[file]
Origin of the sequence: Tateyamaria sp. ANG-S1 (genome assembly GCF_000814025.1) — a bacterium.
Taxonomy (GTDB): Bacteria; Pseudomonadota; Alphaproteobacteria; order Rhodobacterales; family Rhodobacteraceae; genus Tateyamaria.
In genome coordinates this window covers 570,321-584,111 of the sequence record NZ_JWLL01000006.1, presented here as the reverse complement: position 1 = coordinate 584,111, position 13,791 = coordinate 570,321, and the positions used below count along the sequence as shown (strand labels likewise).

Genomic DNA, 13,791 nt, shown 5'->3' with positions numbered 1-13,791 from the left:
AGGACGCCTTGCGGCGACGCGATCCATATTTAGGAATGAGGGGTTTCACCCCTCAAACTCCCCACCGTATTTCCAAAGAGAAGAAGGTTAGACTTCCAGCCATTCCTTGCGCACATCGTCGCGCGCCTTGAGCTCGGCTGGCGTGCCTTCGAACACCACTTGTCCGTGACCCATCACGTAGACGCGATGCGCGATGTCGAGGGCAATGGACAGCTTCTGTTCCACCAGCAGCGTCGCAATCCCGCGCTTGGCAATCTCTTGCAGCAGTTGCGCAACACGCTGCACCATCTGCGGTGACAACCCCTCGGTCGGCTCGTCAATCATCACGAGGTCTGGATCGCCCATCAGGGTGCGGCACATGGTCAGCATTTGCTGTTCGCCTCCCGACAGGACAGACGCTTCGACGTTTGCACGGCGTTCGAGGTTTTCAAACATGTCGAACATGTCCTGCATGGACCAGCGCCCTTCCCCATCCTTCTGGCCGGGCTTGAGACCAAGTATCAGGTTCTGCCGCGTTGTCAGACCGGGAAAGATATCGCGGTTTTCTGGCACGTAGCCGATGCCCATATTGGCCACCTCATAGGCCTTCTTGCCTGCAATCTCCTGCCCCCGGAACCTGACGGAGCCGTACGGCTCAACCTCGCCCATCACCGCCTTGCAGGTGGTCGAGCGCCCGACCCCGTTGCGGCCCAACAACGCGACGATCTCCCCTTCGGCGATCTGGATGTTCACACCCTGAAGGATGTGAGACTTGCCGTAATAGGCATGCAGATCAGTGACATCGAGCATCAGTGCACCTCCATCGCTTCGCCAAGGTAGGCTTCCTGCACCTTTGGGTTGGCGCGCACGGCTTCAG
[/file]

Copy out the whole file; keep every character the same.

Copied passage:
Origin of the sequence: Tateyamaria sp. ANG-S1 (genome assembly GCF_000814025.1) — a bacterium.
Taxonomy (GTDB): Bacteria; Pseudomonadota; Alphaproteobacteria; order Rhodobacterales; family Rhodobacteraceae; genus Tateyamaria.
In genome coordinates this window covers 570,321-584,111 of the sequence record NZ_JWLL01000006.1, presented here as the reverse complement: position 1 = coordinate 584,111, position 13,791 = coordinate 570,321, and the positions used below count along the sequence as shown (strand labels likewise).

Genomic DNA, 13,791 nt, shown 5'->3' with positions numbered 1-13,791 from the left:
AGGACGCCTTGCGGCGACGCGATCCATATTTAGGAATGAGGGGTTTCACCCCTCAAACTCCCCACCGTATTTCCAAAGAGAAGAAGGTTAGACTTCCAGCCATTCCTTGCGCACATCGTCGCGCGCCTTGAGCTCGGCTGGCGTGCCTTCGAACACCACTTGTCCGTGACCCATCACGTAGACGCGATGCGCGATGTCGAGGGCAATGGACAGCTTCTGTTCCACCAGCAGCGTCGCAATCCCGCGCTTGGCAATCTCTTGCAGCAGTTGCGCAACACGCTGCACCATCTGCGGTGACAACCCCTCGGTCGGCTCGTCAATCATCACGAGGTCTGGATCGCCCATCAGGGTGCGGCACATGGTCAGCATTTGCTGTTCGCCTCCCGACAGGACAGACGCTTCGACGTTTGCACGGCGTTCGAGGTTTTCAAACATGTCGAACATGTCCTGCATGGACCAGCGCCCTTCCCCATCCTTCTGGCCGGGCTTGAGACCAAGTATCAGGTTCTGCCGCGTTGTCAGACCGGGAAAGATATCGCGGTTTTCTGGCACGTAGCCGATGCCCATATTGGCCACCTCATAGGCCTTCTTGCCTGCAATCTCCTGCCCCCGGAACCTGACGGAGCCGTACGGCTCAACCTCGCCCATCACCGCCTTGCAGGTGGTCGAGCGCCCGACCCCGTTGCGGCCCAACAACGCGACGATCTCCCCTTCGGCGATCTGGATGTTCACACCCTGAAGGATGTGAGACTTGCCGTAATAGGCATGCAGATCAGTGACATCGAGCATCAGTGCACCTCCATCGCTTCGCCAAGGTAGGCTTCCTGCACCTTTGGGTTGGCGCGCACGGCTTCAG